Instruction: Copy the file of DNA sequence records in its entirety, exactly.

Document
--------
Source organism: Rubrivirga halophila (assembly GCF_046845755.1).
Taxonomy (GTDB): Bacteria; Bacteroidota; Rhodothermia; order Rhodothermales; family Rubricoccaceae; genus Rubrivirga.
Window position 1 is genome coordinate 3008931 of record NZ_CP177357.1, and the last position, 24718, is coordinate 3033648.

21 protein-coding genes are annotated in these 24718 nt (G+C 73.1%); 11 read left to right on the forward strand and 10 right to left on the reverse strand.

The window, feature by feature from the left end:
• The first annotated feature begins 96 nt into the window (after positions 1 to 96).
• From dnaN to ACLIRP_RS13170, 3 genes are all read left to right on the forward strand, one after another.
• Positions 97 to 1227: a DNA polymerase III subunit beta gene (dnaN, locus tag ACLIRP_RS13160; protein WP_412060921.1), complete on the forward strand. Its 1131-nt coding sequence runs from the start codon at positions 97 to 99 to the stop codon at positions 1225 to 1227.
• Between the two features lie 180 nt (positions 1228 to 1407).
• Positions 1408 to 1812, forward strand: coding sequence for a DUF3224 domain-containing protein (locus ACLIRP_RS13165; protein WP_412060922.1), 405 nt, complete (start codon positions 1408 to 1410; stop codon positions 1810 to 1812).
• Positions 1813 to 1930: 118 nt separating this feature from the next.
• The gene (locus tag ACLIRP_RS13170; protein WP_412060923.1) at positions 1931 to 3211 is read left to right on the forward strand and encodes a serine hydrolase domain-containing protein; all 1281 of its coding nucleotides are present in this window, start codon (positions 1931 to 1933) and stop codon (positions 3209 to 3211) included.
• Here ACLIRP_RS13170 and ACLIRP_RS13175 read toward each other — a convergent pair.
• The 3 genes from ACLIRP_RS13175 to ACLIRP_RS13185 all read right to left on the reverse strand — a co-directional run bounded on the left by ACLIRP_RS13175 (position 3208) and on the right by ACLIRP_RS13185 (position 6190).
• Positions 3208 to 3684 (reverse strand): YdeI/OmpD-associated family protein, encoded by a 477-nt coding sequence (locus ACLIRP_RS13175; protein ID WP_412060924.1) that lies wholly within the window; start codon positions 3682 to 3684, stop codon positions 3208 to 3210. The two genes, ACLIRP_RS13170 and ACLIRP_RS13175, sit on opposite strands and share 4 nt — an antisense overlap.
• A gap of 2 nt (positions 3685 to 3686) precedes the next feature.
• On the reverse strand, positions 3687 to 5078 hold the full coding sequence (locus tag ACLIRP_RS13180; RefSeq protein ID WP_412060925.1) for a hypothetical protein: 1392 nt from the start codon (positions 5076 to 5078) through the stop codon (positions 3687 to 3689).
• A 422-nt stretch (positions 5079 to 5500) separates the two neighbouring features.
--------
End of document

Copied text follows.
Source organism: Rubrivirga halophila (assembly GCF_046845755.1).
Taxonomy (GTDB): Bacteria; Bacteroidota; Rhodothermia; order Rhodothermales; family Rubricoccaceae; genus Rubrivirga.
Window position 1 is genome coordinate 3008931 of record NZ_CP177357.1, and the last position, 24718, is coordinate 3033648.

21 protein-coding genes are annotated in these 24718 nt (G+C 73.1%); 11 read left to right on the forward strand and 10 right to left on the reverse strand.

The window, feature by feature from the left end:
• The first annotated feature begins 96 nt into the window (after positions 1 to 96).
• From dnaN to ACLIRP_RS13170, 3 genes are all read left to right on the forward strand, one after another.
• Positions 97 to 1227: a DNA polymerase III subunit beta gene (dnaN, locus tag ACLIRP_RS13160; protein WP_412060921.1), complete on the forward strand. Its 1131-nt coding sequence runs from the start codon at positions 97 to 99 to the stop codon at positions 1225 to 1227.
• Between the two features lie 180 nt (positions 1228 to 1407).
• Positions 1408 to 1812, forward strand: coding sequence for a DUF3224 domain-containing protein (locus ACLIRP_RS13165; protein WP_412060922.1), 405 nt, complete (start codon positions 1408 to 1410; stop codon positions 1810 to 1812).
• Positions 1813 to 1930: 118 nt separating this feature from the next.
• The gene (locus tag ACLIRP_RS13170; protein WP_412060923.1) at positions 1931 to 3211 is read left to right on the forward strand and encodes a serine hydrolase domain-containing protein; all 1281 of its coding nucleotides are present in this window, start codon (positions 1931 to 1933) and stop codon (positions 3209 to 3211) included.
• Here ACLIRP_RS13170 and ACLIRP_RS13175 read toward each other — a convergent pair.
• The 3 genes from ACLIRP_RS13175 to ACLIRP_RS13185 all read right to left on the reverse strand — a co-directional run bounded on the left by ACLIRP_RS13175 (position 3208) and on the right by ACLIRP_RS13185 (position 6190).
• Positions 3208 to 3684 (reverse strand): YdeI/OmpD-associated family protein, encoded by a 477-nt coding sequence (locus ACLIRP_RS13175; protein ID WP_412060924.1) that lies wholly within the window; start codon positions 3682 to 3684, stop codon positions 3208 to 3210. The two genes, ACLIRP_RS13170 and ACLIRP_RS13175, sit on opposite strands and share 4 nt — an antisense overlap.
• A gap of 2 nt (positions 3685 to 3686) precedes the next feature.
• On the reverse strand, positions 3687 to 5078 hold the full coding sequence (locus tag ACLIRP_RS13180; RefSeq protein ID WP_412060925.1) for a hypothetical protein: 1392 nt from the start codon (positions 5076 to 5078) through the stop codon (positions 3687 to 3689).
• A 422-nt stretch (positions 5079 to 5500) separates the two neighbouring features.